Where possible, ask interviewees to talk through concrete instances, rather than asking generic, summarizing questions. “Tell me about the last time you performed this process,” is better than, “Can you tell me how this process typically goes?” (You can ask the latter kind of questions, too, but don’t forget to ask about specific instances.)

Some of the core questions should prompt the interviewee the relevant work flow and talk through the process as you observe.

For the core questions, cluster them by theme. Think about the ordering of the clusters, and also the ordering of questions within each cluster:

Topics should flow in a way that is easy for interviewees to follow.

Questions that are more open-ended should precede more specific questions about the same topic. This allows the interviewee to respond first with the way they think about the topic.

Questions that might be sensitive should be asked toward the end of a cluster, or even toward the end of the interview. If a question might erode rapport with the client, you want to do it later in a cluster of questions or later in the interview.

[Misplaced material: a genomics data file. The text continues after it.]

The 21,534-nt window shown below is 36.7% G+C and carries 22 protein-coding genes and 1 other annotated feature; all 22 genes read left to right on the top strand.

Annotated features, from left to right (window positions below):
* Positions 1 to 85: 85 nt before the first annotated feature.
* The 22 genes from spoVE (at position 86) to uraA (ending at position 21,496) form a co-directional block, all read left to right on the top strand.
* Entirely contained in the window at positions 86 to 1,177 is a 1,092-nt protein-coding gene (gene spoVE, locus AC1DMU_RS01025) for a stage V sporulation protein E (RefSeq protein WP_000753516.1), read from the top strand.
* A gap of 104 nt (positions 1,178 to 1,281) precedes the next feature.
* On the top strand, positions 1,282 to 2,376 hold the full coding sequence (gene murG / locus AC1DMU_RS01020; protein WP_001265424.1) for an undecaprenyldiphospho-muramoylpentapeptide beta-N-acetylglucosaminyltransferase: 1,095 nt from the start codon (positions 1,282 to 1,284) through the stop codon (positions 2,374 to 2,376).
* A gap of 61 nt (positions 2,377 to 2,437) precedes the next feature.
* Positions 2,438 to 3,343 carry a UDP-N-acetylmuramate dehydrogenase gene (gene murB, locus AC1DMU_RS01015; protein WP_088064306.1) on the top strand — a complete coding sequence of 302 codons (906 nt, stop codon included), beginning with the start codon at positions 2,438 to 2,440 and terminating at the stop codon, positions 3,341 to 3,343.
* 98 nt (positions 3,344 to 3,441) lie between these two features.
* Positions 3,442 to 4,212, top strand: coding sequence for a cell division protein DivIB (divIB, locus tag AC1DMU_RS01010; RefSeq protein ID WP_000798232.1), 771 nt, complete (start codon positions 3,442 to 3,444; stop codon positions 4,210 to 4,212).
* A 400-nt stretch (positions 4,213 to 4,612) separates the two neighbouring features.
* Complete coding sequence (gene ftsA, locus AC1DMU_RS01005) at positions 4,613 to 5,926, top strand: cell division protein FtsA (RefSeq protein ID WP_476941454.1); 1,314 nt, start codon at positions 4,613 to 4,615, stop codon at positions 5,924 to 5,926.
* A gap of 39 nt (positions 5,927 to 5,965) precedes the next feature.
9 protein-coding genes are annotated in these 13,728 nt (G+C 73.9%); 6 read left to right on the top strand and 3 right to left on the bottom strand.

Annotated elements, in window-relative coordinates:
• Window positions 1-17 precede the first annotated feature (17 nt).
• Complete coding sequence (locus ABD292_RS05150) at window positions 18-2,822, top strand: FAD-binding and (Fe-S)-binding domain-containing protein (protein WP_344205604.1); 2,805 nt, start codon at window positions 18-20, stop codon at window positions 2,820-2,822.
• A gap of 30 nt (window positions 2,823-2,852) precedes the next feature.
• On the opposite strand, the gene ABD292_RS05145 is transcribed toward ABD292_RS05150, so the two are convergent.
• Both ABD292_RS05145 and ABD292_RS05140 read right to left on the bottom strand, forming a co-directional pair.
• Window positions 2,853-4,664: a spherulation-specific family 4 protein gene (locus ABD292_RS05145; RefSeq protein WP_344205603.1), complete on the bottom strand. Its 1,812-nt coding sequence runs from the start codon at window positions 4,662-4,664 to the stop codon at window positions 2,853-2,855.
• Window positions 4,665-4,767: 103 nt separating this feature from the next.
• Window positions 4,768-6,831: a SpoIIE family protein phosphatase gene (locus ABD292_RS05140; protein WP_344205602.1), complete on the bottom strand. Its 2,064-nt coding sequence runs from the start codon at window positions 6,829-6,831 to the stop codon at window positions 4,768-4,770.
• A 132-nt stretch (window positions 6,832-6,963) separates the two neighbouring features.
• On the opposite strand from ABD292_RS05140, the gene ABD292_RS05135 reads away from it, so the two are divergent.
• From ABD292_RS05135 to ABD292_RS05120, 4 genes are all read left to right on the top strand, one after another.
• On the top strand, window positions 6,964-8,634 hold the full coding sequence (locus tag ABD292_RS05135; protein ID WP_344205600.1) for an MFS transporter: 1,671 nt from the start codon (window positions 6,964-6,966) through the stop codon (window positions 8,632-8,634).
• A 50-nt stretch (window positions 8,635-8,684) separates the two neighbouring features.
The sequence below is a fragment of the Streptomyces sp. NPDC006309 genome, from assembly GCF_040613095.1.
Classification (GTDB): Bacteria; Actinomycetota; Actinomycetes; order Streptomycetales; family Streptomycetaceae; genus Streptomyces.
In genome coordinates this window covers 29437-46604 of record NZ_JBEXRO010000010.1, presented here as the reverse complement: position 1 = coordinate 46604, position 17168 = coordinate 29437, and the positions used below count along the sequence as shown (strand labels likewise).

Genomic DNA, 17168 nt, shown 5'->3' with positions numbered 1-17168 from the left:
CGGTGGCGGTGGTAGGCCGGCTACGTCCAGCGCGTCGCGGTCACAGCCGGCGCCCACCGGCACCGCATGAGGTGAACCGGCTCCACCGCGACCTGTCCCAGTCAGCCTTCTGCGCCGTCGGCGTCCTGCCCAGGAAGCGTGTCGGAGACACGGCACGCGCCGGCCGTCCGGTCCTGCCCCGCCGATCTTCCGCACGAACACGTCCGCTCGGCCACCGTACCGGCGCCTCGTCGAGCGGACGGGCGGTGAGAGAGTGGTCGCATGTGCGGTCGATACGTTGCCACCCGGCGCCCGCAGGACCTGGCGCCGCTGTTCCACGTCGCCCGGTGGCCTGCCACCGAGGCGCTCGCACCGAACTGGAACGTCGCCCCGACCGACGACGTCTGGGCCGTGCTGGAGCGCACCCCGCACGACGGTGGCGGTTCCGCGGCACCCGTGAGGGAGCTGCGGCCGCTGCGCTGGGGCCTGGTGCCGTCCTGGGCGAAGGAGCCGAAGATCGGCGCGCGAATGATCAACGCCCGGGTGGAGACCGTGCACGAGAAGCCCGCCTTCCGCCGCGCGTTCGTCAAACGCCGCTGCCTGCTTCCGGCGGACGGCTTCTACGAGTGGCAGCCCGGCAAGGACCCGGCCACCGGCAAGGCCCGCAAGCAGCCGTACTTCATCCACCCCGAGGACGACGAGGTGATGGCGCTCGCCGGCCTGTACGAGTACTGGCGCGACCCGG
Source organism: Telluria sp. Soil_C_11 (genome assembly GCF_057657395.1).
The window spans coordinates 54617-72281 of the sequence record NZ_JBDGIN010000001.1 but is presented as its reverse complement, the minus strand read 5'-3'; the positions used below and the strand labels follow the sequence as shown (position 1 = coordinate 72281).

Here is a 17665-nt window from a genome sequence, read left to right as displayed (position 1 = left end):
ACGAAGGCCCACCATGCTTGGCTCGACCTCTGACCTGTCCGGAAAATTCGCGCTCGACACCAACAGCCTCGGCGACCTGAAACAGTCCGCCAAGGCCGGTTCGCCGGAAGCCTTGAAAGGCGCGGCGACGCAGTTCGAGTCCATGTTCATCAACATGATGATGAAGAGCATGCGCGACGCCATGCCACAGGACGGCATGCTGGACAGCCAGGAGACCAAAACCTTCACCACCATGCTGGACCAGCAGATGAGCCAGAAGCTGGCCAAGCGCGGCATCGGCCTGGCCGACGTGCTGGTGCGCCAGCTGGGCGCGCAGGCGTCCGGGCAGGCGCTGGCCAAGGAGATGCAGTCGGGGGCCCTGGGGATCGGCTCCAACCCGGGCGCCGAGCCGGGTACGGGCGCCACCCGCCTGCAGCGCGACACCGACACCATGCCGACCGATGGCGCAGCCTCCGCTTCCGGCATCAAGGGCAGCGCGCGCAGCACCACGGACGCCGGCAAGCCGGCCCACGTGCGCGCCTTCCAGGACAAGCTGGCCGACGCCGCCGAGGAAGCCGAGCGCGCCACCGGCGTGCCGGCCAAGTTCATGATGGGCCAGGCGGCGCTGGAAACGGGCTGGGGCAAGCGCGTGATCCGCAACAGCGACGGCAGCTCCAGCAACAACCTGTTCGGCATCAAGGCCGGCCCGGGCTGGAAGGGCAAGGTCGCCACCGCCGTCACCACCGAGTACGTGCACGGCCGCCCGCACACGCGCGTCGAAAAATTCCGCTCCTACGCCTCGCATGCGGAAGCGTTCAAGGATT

Sometimes, it’s OK to say, “Let’s switch to a different topic.”

For each core question, write several follow-up questions. (Your peer graders will be expecting an average of 3 or more follow-up questions per core question.) Include them under the core question in indented form, or as a bulleted list. These questions should help you do follow up, but if your core questions are good, the respondent will cover some on their own, and you may not need to ask follow-up questions explicitly.

Follow-up questions are meant to fill holes in information, or to hear more about interesting issues that the interviewee raises. The goal is either to make sure the interviewee has really addressed the core question to your satisfaction, or to follow up on leads that you may not have anticipated, but which are relevant to the problem. Throughout the protocol, avoid these common errors: